Home / 2017 NPC and CPPCC

Belt and Road opens new chapter for authors

By Mei Jia | China Daily | Updated: 2017-03-10 06:50



In the early 2000s, China began a campaign to encourage domestic publishers to compete on the global stage and work with international publishers. While some are looking to the English-language market, others, such as the China Intercontinental Press and Beijing Normal University Press, are seeking opportunities along the new trading route.

The two publishers are among 16 that have established branches in countries within the scope of the Belt and Road Initiative, according to Zhao: "In addition to copyright trades, localization operations are an important and effective way of 'going out'."

Jing Xiaomin, deputy director of the China Intercontinental Press, believes Chinese books should reach out to all readers, not just people combing the shelves of university libraries.

To ensure that readers are easily able to locate Chinese-themed books, her company has established special "China Shelves" at two of the biggest bookstores in Egypt and the United Arab Emirates.

"One big surprise came with our digital book platform called That's. We set out to offer an e-book system for our Arabic partners to learn about Chinese titles. In appreciation of our technology, 40 local publishers have offered the platform 10,000 titles in Arabic, accounting for 70 percent of the total," Jing said. "We're pleased to see our e-book standards have been accepted internationally."

One of the current darlings of the Chinese publishing world is spy novelist Mai Jia, who is being promoted heavily in the international market.

"One of our secrets is to take the writers to meet the readers, not only at international book fairs, but also in Chinese departments at universities or China Study Institutes, where we are received warmly every time," she said.

Jing believes that the younger generation of up-and-coming Chinese writers will have few problems gaining global recognition because they are more internationalized than previous generations and most of them speak excellent English.

"They write about topics that prompt sympathy, such as starting businesses and the pressures of everyday life," she said.

Beijing Normal University Press has also tasted success with three series of books covering ancient classics, contemporary literature and China's development model, as part of an extended project called The Zayed Collection. The press is also introducing the works of contemporary poet Hai Zi to the poetry-loving Arabs.

Translation challenge

Xie Xi, who leads the press's international business department, said a lack of qualified translators poses a big challenge for Chinese publishers working on books that will appeal to a global audience. To resolve the problem, many publishers are now working with Chinese universities, the Foreign Ministry and international organizations to nurture more talent.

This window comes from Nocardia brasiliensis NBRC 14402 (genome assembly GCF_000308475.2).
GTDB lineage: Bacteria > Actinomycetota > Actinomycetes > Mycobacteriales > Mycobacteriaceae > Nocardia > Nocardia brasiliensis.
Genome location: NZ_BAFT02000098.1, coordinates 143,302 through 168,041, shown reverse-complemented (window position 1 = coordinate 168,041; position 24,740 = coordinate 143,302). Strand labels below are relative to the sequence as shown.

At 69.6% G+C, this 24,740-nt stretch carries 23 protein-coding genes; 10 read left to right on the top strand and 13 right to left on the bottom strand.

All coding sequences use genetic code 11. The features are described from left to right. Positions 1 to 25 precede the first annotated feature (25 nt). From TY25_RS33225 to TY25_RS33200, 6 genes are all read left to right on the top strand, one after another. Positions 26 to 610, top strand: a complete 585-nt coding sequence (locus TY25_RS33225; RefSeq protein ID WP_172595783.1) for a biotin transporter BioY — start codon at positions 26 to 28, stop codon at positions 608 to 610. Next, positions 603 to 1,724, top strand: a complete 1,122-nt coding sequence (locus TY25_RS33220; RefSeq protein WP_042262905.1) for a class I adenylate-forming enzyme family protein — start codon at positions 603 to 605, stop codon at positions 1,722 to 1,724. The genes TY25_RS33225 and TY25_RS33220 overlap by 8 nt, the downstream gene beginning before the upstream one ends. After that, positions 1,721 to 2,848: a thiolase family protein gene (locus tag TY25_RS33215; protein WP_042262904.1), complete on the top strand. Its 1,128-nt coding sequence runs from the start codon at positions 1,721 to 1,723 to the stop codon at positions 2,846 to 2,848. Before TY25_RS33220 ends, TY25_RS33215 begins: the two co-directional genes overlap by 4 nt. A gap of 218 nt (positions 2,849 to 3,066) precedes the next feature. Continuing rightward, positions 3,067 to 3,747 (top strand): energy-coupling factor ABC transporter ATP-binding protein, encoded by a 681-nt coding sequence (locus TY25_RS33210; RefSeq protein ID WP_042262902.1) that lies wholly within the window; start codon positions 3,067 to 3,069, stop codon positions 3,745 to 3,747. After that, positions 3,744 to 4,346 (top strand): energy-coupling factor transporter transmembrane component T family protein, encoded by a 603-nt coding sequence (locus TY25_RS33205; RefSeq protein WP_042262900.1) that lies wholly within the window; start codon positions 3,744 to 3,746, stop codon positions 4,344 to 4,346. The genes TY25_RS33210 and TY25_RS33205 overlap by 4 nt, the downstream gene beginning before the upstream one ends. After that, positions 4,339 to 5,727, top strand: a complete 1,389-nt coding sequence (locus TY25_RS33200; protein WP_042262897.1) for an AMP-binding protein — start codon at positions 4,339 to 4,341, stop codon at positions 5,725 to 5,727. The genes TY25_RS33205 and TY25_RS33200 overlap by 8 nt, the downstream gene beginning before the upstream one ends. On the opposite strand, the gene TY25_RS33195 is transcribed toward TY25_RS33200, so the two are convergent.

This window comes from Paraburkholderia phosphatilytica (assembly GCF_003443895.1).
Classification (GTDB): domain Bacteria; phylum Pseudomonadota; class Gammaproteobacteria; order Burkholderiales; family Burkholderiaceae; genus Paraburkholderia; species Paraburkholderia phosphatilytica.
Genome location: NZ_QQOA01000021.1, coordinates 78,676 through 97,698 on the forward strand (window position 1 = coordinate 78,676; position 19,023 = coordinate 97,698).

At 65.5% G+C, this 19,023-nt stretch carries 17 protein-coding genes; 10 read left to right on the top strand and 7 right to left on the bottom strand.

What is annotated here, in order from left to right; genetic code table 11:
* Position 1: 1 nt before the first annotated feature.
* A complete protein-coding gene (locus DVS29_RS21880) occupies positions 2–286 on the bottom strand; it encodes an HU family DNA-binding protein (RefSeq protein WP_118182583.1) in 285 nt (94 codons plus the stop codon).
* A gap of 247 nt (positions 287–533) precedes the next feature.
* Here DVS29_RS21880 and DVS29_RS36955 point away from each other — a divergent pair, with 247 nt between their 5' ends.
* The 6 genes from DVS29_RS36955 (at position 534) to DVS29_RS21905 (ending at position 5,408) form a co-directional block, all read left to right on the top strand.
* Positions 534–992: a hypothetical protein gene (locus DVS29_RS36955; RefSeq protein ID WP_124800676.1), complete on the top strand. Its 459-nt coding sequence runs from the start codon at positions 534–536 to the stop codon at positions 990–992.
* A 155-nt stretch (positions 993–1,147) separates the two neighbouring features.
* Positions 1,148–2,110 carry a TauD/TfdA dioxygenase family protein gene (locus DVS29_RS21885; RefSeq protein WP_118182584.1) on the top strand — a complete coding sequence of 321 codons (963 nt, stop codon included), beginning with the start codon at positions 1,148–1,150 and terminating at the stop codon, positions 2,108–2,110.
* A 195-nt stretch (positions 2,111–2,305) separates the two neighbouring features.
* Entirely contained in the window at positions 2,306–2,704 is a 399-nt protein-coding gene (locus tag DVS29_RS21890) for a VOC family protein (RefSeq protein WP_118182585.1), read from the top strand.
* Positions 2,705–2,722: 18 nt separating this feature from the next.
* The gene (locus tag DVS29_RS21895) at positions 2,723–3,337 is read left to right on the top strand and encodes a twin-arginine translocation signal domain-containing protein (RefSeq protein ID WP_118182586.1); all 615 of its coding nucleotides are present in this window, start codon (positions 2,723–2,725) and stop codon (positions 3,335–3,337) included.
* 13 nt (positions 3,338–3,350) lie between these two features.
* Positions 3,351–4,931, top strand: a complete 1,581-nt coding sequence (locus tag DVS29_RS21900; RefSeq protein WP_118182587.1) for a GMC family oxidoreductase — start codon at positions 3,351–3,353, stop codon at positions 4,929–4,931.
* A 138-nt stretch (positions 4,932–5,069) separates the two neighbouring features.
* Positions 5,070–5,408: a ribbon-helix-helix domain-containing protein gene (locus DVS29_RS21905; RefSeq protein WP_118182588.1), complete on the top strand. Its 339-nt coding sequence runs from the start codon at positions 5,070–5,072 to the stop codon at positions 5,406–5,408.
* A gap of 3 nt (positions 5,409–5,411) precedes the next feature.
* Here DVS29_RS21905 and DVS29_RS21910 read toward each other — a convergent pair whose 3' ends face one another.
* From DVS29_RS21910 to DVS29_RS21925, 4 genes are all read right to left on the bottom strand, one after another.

Both Intercontinental and the university press use at least two translators for each book, one from China and one from the target market, which ensures both precision and originality.

At the same time, an increasing number of Chinese publishers are participating in international book fairs held in countries along the routes of the Belt and Road Initiative. Chinese publishers were out in force at last year's Cairo International Book Fair, at which China was the guest of honor. Next month, Abu Dhabi will host a book fair featuring Chinese books.

And it isn't just books, the Arabic version of Pathlight, a leading Chinese literary magazine, gained popularity at book fairs after its publisher, the People's Literature Magazine, issued the translated version.

Some of the books destined for Chinese-Arabic exchanges-such as Civilisational Repositioning: China's Rise and the Future of the Arab People by the Jordanian writer Samer Khair Ahmad-have proved so popular that English versions are now being produced.

Meanwhile, the Foreign Languages Press and the New World Press are maintaining momentum by introducing the aims of the Belt and Road Initiative in English and other languages. Bright Prospects for the Belt and Road Initiative, published by the Foreign Languages Press, introduces the project in easy-to-read brochures, while Biking the Silk Road tells the story of a 6-year-old girl and her family who travel along the route by bicycle for 80 days.

"I hope there will be more enthusiasm about China in countries along the routes of the initiative, so more books will provide better knowledge about our country and nourish greater understanding," said Liu Xinlu, from the Beijing Foreign Studies University.

Contact the writer at meijia@chinadaily.com.cn


Previous Page 1 2 Next Page

Copyright 1995 - . All rights reserved. The content (including but not limited to text, photo, multimedia information, etc) published in this site belongs to China Daily Information Co (CDIC). Without written authorization from CDIC, such content shall not be republished or used in any form. Note: Browsers with 1024*768 or higher resolution are suggested for this site.
License for publishing multimedia online 0108263

Registration Number: 130349